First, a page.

Happy June! It’s the beginning or summer, or as we call it in Slaughter Swamp, Hellscape Season. In honor of this blistering time of year, we have a suitably fiery theme: Demons. To quote Vicious, my favorite villain from Cowboy Bebop,
“When angels are forced out of heaven, they become devils.”
(He neglects to mention that these angles chose to follow Satan, which led to their exile.)
Duality of natures, outcomes of choices, and the causes of strife are some of the issues we’ll look at this month. It might be influenced a bit by the two big name superhero movies dealing with civil wars and versus match ups…
Today we’ll look at the thin line between black and white, villain and hero, good and evil. Hint: Demons make the difference.
Opening for us is Imagine Dragons, with Demons.
In the recent DC and Marvel movies Batman v Superman and Captain America: Civil War, friends battle each other after bitter disagreements and, well, destruction of cities. On the surface, the issues seem like they’re enough to cause division: Is Superman a menace?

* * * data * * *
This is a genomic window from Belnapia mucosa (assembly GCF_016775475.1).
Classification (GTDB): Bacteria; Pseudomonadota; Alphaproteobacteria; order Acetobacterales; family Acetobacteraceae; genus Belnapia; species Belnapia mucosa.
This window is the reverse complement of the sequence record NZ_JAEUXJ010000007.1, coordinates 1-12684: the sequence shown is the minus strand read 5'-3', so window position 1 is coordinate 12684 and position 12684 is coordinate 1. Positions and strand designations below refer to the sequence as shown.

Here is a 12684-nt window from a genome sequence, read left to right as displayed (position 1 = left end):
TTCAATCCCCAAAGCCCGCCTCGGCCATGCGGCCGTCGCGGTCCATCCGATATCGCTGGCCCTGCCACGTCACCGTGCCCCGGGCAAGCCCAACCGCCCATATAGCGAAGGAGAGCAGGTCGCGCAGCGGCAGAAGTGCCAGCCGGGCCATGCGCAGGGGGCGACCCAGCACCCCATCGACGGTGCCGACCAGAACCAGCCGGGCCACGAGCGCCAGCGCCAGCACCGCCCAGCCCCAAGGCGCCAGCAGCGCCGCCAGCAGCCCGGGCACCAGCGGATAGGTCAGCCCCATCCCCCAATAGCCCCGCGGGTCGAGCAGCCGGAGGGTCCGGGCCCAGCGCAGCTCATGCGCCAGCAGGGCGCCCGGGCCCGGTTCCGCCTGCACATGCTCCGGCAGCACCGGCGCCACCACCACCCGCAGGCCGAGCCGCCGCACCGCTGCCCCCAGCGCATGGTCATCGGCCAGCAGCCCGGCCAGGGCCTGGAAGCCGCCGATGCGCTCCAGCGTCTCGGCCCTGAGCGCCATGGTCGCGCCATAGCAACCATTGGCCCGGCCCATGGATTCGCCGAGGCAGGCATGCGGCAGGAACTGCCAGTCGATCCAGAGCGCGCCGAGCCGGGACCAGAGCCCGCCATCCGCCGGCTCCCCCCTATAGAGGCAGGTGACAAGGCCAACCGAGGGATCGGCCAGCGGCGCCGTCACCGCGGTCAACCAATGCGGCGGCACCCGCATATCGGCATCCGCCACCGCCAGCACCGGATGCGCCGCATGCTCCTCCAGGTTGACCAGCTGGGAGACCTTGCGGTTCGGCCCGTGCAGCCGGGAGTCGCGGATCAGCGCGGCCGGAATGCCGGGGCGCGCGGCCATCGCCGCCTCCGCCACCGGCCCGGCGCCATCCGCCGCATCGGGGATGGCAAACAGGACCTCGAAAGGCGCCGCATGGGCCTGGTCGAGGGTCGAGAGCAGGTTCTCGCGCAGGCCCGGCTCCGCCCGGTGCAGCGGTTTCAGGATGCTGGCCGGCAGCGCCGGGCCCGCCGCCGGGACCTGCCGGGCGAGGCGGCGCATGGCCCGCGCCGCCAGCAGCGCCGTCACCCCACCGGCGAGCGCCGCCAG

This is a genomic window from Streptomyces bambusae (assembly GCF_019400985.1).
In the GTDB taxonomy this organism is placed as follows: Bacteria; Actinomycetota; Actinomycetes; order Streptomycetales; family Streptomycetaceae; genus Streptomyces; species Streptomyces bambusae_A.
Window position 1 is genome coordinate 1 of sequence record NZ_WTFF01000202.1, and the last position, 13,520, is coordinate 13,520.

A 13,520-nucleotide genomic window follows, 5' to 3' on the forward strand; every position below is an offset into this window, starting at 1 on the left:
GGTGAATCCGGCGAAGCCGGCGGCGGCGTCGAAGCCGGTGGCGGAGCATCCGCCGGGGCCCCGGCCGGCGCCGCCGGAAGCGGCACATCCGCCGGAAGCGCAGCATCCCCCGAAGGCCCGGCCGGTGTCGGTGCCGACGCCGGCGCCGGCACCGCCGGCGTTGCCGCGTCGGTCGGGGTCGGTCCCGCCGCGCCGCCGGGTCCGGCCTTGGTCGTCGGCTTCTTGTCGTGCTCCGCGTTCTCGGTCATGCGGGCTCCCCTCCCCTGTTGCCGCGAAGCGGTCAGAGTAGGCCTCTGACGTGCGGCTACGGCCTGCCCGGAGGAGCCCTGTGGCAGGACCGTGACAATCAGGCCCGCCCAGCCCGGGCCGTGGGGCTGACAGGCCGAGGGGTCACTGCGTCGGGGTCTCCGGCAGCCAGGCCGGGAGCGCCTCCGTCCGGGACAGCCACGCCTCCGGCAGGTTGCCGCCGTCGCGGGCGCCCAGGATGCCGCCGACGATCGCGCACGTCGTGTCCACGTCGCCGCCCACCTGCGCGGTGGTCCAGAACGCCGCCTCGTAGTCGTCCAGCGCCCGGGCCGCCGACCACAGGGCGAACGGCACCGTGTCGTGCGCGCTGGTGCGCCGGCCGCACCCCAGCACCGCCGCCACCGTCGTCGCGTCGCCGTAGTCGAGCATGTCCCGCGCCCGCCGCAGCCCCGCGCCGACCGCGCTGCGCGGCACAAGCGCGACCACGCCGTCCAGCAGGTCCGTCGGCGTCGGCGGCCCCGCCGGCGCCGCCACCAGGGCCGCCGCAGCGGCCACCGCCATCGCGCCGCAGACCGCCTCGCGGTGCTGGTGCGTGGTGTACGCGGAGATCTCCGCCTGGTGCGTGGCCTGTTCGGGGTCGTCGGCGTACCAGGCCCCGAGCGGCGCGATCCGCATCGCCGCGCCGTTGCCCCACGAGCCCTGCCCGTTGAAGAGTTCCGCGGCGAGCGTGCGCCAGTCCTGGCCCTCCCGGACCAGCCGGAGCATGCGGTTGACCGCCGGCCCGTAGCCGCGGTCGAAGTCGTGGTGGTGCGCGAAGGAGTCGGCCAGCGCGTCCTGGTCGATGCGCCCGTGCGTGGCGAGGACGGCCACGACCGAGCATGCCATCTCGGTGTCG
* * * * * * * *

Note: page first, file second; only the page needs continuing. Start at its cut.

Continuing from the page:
Do superheroes, especially the Avengers, require supervision/leadership by a government or other agency?
But what we need to pay attention to is why the characters chose the sides they did. Say it with me: inner demons.
Your mind on memory:
Past experiences shape our view of the world, our moral code, and by extension our stance on divisive subjects. These experiences can be good or bad. The most powerful experiences, the ones that last the longest and have the most impact on us, are negative experiences. We’re more apt to remember something bad someone said or did to us than the smile and Thank You we received. You can probably remember the last criticism you received more vividly than the last approval, right? How about in your childhood? Thought so.